Language Society and Culture Logo Hysterical Academies: Lacan's Theory of the Four Discourses

Christopher Robert McMahon
School of Languages, Literature and Communication,
James Cook University, Townsville, Australia 4811






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Content:

  • Preamble 
  • Context of student protest 
  • Four algebraic marks 
  • The transcentdental signifier 
  • The chain of signifiers 
  • The divided subject 
  • The object of desire 
  • An economy of counter-clockwise rotation 
  • The four discourse summarised 
  • The discourse of the master 
  • The discourse of the university 
  • The discourse of the hysteric 
  • The discourse of the analyst 
  • Revolutionary hysteria 
  • Connections and flows rather than needs and lacks 
  • Affirming desire 
  • Hysterical algebra: a modest proposal 
  • Punch and Judy 
  • The hysterical academy: a comedy of errors 
  • Negotiating between the hysteric and the university 
  • Conclusion: the ethical struggle 
  • References 
  • Appendix 



Preamble:

Hijacking Lacan's theory of the four discourses can help re-engage such questions as: 
  • Is an uncompromising approach to student centredness actually possible in the context of our present day academies? 
  • Where do various educational arguments come from, and whom do they serve? 
  • What is the difference between "empowering" students and the idea of allowing for the activation of students' power?
These are the sort of questions that concern this paper. This paper is not about harnessing psychoanalytic techniques in order to "maximize learning". In fact, one of Lacan's contributions was to help place a question mark over such "disciplinary" concerns. Lacan, who was inspired by the thought of Freud, Saussure, Heidegger, Levi-Strauss, and Kojeve on Hegel was not a cognitive psychologist. But Lacan's thinking is essentially about "learning". The issue of hysteria, for example, presented itself to Lacan as an existential problem revolving around the axiom of self-knowledge and the repressive forces that prevented it. But if Lacan saw psychoanalysis as an "educational" practice, it was to be a practice driven and made effective by the speech of the student rather than by the interpretations that the teacher (or doctor) offers by way of a reply. A "Lacanian" or "hysterical" academy might be dynamic, but it would probably be dynamically "antiproductive" rather than "productive" in the ordinary sense. Antiproduction is production which is not recognised as productive. It works by pulling things apart and connecting things in perverse ways. (Deleuze & Guattari, 1983) A Lacanian academy would certainly be "student centered", however, which is not to say that Lacan's theory of the academy ignores the requirements of institutions and their associated academic fields. Instead, a reading of Lacan's Four Discourses suggests the profound societal and infrapsychic complexity - which need be no less socialised - of the situation where "student centredness" and disciplinary requirements are negotiated. For Lacan, an uncompromising "student centered" academy would be impossible to administer or regulate, in that it would involve the liberation of antiproduction and, consequently, fundamental changes for the practices of institutionalised knowledge.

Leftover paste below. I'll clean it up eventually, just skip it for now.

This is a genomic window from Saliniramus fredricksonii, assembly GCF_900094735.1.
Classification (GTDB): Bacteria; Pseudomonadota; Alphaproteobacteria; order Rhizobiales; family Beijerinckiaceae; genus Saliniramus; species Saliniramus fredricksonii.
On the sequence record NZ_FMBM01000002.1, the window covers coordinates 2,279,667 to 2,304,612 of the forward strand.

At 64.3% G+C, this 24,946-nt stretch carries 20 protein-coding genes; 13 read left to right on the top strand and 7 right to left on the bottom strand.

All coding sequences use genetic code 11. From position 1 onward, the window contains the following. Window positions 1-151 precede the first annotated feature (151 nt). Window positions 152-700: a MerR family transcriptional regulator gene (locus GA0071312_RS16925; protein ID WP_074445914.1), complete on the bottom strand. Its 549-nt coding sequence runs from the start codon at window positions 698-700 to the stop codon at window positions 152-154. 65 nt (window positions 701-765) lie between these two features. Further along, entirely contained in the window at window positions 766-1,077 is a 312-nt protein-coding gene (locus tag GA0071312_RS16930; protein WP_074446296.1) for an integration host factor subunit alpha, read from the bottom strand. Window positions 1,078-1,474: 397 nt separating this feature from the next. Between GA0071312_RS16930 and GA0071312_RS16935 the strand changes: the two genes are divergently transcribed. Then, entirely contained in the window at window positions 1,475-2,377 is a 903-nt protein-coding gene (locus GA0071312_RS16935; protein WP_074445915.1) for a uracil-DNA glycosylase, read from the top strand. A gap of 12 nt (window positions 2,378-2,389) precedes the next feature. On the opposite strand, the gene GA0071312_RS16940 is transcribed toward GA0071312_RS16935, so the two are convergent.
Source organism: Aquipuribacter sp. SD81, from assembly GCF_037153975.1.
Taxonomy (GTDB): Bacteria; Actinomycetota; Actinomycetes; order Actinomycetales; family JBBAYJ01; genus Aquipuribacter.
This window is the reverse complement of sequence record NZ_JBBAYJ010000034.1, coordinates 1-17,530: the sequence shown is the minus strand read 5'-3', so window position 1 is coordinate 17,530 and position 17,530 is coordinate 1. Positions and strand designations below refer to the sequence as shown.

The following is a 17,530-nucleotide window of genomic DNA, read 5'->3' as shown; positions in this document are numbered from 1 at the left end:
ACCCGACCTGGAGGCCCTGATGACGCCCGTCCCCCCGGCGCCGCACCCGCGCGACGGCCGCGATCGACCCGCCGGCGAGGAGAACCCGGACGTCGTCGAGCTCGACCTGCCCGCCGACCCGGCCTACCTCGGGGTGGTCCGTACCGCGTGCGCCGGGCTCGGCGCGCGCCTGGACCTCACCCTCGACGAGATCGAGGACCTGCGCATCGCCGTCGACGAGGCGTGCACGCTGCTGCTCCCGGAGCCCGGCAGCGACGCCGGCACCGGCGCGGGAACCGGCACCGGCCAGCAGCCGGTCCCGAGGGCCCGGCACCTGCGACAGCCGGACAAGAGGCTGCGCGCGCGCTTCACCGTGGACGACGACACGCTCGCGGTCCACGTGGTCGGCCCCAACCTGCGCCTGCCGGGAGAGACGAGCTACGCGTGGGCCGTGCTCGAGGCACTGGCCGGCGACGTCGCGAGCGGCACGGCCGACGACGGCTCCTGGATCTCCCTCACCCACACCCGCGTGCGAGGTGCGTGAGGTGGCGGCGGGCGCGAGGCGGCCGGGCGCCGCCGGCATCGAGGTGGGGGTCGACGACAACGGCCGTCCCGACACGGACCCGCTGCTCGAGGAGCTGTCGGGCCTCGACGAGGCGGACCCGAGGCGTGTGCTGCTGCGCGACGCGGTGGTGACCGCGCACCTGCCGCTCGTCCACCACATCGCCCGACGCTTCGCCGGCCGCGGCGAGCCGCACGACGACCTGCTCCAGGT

The first half of this paper, therefore, offers a reading of Lacan's theory of the four discourses. Secondly, I seek to "hystericise" Lacan's theory and explore some of the ramifications that such a re-writing might pose for educational practices. As an English teacher, I have used my own field as point of reference, but I hope teachers in other fields will be able to extrapolate in ways that are directly relevant to their own experiences. 
 

Context of student protest 

In the wake of the 1968 upheavals, Lacan gave what may have been his most politically engaged seminar - "L'envers de la psychoanalyse" (1969-70) - in which he introduced a schema for the dissection of discourse in general. Literally, the title could be translated as "The reverse of psychoanalysis". In many ways, the hysterical academy alluded to by Lacan was the academy in the grips of student revolt. It might just as easily have been the rule of the Red Guards. The schema proposed by Lacan is concerned with the way the content of speech is typically allied to structurally describable positions that are themselves associated with various styles of speech. These positions differ from each other, therefore, in that they are not simply positions within a social field, but have their own internal economy or semiotic form. They are socially competitive and occupy different power niches and also infrapsychologically different in structure. In other words, the schema looks at the "external" structure of power relations, as well as the "internal" structure of each position within that set of "external" power relations. By analysing the deployment of the elements that constitute these different discourses, it becomes possible to understand how a particular discourse (or set of arguments or utterances) serves a particular set of social interests by reinforcing a particular type of infrapsychic structure. Lacan's Four Discourses seminar was designed so as to be generally applicable to any social situation, but it was primarily an investigation into the power relations, situations of desire, and subjective orientations at work within the academy. (cf. Lacan, 1982, p.161; Jameson, 1977, pp.111ff & Sarup, 1992, pp.41-43)